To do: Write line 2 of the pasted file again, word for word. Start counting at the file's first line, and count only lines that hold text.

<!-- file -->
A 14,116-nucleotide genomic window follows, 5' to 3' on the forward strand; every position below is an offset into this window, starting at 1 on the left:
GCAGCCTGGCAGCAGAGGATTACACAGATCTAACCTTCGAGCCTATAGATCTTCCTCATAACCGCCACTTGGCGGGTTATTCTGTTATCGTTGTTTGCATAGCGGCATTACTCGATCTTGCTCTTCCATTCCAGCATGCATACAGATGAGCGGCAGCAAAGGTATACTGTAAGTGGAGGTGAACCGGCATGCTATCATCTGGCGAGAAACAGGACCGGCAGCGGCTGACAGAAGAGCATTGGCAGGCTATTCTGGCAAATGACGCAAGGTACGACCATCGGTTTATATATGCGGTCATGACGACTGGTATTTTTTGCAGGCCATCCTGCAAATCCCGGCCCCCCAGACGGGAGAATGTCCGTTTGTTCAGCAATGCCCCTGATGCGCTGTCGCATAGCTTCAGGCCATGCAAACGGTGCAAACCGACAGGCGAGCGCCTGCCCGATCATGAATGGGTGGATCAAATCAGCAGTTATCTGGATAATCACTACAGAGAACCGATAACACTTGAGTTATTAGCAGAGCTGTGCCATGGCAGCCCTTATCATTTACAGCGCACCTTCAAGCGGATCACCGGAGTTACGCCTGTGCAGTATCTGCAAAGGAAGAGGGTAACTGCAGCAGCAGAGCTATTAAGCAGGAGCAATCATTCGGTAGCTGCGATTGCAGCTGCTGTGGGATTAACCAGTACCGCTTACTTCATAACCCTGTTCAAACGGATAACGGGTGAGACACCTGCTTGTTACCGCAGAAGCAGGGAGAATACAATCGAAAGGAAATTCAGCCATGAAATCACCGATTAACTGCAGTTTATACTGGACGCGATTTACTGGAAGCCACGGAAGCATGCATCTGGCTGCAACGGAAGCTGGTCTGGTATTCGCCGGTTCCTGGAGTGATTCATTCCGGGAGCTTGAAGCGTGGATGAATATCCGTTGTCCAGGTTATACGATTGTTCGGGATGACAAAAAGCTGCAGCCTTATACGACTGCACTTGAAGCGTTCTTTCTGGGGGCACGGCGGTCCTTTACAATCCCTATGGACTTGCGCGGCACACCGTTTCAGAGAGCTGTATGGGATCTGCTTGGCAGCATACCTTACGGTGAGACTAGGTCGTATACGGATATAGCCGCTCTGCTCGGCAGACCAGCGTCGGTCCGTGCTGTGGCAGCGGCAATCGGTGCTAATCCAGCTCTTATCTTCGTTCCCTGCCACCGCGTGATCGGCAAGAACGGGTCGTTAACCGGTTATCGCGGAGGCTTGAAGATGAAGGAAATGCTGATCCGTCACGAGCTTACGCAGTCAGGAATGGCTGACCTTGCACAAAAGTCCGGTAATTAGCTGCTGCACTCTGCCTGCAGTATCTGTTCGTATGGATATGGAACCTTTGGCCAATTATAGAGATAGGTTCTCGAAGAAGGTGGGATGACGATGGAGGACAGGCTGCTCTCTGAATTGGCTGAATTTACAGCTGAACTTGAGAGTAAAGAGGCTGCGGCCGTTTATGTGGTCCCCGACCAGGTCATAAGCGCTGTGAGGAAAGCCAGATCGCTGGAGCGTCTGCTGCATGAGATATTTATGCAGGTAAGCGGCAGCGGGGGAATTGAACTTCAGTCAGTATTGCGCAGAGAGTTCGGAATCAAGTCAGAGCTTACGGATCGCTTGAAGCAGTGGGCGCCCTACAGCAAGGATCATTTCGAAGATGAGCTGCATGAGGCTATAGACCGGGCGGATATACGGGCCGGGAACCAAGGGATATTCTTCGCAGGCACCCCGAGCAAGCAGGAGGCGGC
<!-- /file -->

GCAGCCTGGCAGCAGAGGATTACACAGATCTAACCTTCGAGCCTATAGATCTTCCTCATAACCGCCACTTGGCGGGTTATTCTGTTATCGTTGTTTGCATAGCGGCATTACTCGATCTTGCTCTTCCATTCCAGCATGCATACAGATGAGCGGCAGCAAAGGTATACTGTAAGTGGAGGTGAACCGGCATGCTATCATCTGGCGAGAAACAGGACCGGCAGCGGCTGACAGAAGAGCATTGGCAGGCTATTCTGGCAAATGACGCAAGGTACGACCATCGGTTTATATATGCGGTCATGACGACTGGTATTTTTTGCAGGCCATCCTGCAAATCCCGGCCCCCCAGACGGGAGAATGTCCGTTTGTTCAGCAATGCCCCTGATGCGCTGTCGCATAGCTTCAGGCCATGCAAACGGTGCAAACCGACAGGCGAGCGCCTGCCCGATCATGAATGGGTGGATCAAATCAGCAGTTATCTGGATAATCACTACAGAGAACCGATAACACTTGAGTTATTAGCAGAGCTGTGCCATGGCAGCCCTTATCATTTACAGCGCACCTTCAAGCGGATCACCGGAGTTACGCCTGTGCAGTATCTGCAAAGGAAGAGGGTAACTGCAGCAGCAGAGCTATTAAGCAGGAGCAATCATTCGGTAGCTGCGATTGCAGCTGCTGTGGGATTAACCAGTACCGCTTACTTCATAACCCTGTTCAAACGGATAACGGGTGAGACACCTGCTTGTTACCGCAGAAGCAGGGAGAATACAATCGAAAGGAAATTCAGCCATGAAATCACCGATTAACTGCAGTTTATACTGGACGCGATTTACTGGAAGCCACGGAAGCATGCATCTGGCTGCAACGGAAGCTGGTCTGGTATTCGCCGGTTCCTGGAGTGATTCATTCCGGGAGCTTGAAGCGTGGATGAATATCCGTTGTCCAGGTTATACGATTGTTCGGGATGACAAAAAGCTGCAGCCTTATACGACTGCACTTGAAGCGTTCTTTCTGGGGGCACGGCGGTCCTTTACAATCCCTATGGACTTGCGCGGCACACCGTTTCAGAGAGCTGTATGGGATCTGCTTGGCAGCATACCTTACGGTGAGACTAGGTCGTATACGGATATAGCCGCTCTGCTCGGCAGACCAGCGTCGGTCCGTGCTGTGGCAGCGGCAATCGGTGCTAATCCAGCTCTTATCTTCGTTCCCTGCCACCGCGTGATCGGCAAGAACGGGTCGTTAACCGGTTATCGCGGAGGCTTGAAGATGAAGGAAATGCTGATCCGTCACGAGCTTACGCAGTCAGGAATGGCTGACCTTGCACAAAAGTCCGGTAATTAGCTGCTGCACTCTGCCTGCAGTATCTGTTCGTATGGATATGGAACCTTTGGCCAATTATAGAGATAGGTTCTCGAAGAAGGTGGGATGACGATGGAGGACAGGCTGCTCTCTGAATTGGCTGAATTTACAGCTGAACTTGAGAGTAAAGAGGCTGCGGCCGTTTATGTGGTCCCCGACCAGGTCATAAGCGCTGTGAGGAAAGCCAGATCGCTGGAGCGTCTGCTGCATGAGATATTTATGCAGGTAAGCGGCAGCGGGGGAATTGAACTTCAGTCAGTATTGCGCAGAGAGTTCGGAATCAAGTCAGAGCTTACGGATCGCTTGAAGCAGTGGGCGCCCTACAGCAAGGATCATTTCGAAGATGAGCTGCATGAGGCTATAGACCGGGCGGATATACGGGCCGGGAACCAAGGGATATTCTTCGCAGGCACCCCGAGCAAGCAGGAGGCGGC